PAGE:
Chris grew these from a sweet potato that we bought at our local market by sprouting the sweet potato suspended in water. And then he took the sprouts (called slips) and planted them in our garden. They turned out very well. We had 6 plants of them and we harvested a full box of sweet potatoes before the frost. Chris dug them up out of the ground. It was a definite chore to dig them out, but totally worth it!

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    Areas for Improvement

    Next time, we want to plant them earlier in the season to see if we get more yield. Also, we would like to try a bush variety versus a vine variety (what we used this year). Using the bush variety, we would not have to dig them out of the dirt, which would save a lot of effort (not saying this wasn’t fun to do and a lot of exercise!).

Side Note: Here is link on how to grow your own sweet potatoes like we did from ONE sweet potato! Also, check out our video on Instagram showing Chris digging the sweet potato out of the ground!

Butternut Squash

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    Rating: 7/10

    Our butternut squash was delicious! We only were able to harvest 3 of them, but we made amazing butternut squash soup with them immediately (recipe on the blog soon).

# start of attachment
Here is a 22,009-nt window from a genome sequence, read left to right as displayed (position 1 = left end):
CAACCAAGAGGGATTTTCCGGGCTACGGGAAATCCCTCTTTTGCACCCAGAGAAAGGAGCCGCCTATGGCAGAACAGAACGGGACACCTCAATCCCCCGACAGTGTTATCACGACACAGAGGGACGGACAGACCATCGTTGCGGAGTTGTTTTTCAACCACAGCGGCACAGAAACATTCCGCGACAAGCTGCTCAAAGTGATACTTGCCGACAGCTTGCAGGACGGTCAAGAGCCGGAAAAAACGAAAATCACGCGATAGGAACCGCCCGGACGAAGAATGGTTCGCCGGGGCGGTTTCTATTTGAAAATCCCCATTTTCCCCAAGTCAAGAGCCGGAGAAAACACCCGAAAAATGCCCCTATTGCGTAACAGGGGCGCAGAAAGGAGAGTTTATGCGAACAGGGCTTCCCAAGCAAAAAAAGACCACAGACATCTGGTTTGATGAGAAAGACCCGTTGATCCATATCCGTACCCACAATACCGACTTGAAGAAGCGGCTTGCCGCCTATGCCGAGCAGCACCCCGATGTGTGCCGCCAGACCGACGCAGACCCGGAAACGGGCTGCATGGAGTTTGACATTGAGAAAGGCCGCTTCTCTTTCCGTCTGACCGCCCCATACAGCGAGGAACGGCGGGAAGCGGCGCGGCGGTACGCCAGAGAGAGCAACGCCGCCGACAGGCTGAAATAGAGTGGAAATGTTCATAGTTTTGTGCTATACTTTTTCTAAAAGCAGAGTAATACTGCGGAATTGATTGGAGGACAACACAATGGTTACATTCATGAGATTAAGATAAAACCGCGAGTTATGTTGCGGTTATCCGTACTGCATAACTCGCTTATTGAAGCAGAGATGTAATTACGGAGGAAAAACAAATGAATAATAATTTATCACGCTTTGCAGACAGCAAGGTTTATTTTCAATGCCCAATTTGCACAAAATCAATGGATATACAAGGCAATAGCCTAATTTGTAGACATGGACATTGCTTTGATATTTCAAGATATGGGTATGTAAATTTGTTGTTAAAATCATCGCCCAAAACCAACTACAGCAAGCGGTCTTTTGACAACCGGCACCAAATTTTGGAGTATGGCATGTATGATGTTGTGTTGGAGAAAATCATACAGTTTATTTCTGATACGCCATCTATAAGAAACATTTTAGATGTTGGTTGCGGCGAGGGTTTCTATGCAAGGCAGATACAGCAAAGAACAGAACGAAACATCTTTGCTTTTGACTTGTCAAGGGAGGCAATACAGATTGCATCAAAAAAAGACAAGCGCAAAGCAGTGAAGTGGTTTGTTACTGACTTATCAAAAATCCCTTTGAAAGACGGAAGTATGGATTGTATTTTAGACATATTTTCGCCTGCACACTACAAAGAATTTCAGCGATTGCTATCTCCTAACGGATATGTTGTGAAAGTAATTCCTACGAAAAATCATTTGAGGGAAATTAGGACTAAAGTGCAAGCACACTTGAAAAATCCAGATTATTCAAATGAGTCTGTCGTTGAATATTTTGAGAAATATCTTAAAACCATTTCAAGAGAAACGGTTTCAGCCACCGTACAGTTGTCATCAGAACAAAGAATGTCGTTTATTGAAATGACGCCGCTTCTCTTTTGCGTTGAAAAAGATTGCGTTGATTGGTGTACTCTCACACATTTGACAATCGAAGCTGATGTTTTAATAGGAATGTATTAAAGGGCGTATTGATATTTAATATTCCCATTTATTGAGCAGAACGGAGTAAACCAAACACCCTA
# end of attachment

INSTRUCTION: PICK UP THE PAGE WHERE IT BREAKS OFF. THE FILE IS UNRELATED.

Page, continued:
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    Areas for Improvement

    Next year, we want to plant more and space them out from the other plants because they too like pumpkins need their space otherwise they take over! We think they may have been too overcrowded and did not produce as much as they could have.

Last Notes:

We also grew beautiful cucumbers that were very successful (and delicious).

We tried to grow herbs (such as parsley as companion plants with tomatoes), but they did not come up at all. Next year, we definitely need to space out our garden because this may have been why they did not grow.

We also attempted growing watermelons. They did produce melons, but the melons did not ripen. We speculate that the pumpkins, zucchini, and squashes took up too much room for them to fully ripen. Our weird weather also may have left them more sensitive, but we are not sure.

Our cabbage family completely failed too including collard greens, broccoli, Brussels sprouts, and cabbage. We think that a pest may have destroyed them.

In the meantime, we planted garlic for the fall/winter and are excited to see what happens!

Our lesson from this first garden project is that we are constantly learning, experimenting, and researching to improve! For our first time trying our hand at gardening, this has gone very well, especially as we completely disregarded any soil testing or fertilizer use. That will be next year’s goal/project. It was definitely a rewarding experience this year, and we grew a lot of amazing food! We also really loved spending time in nature and being outside! The work was totally worth it! From our progress, we hope that you are encouraged to start growing your own food as well!

“The art of healing comes from nature and not from the physician. Therefore, the physician must start from nature with an open mind.”
Paracelsus

Thanks for staying tuned on our first journey growing our own food!

About the Author

Sarah Ferrante, Ph.D.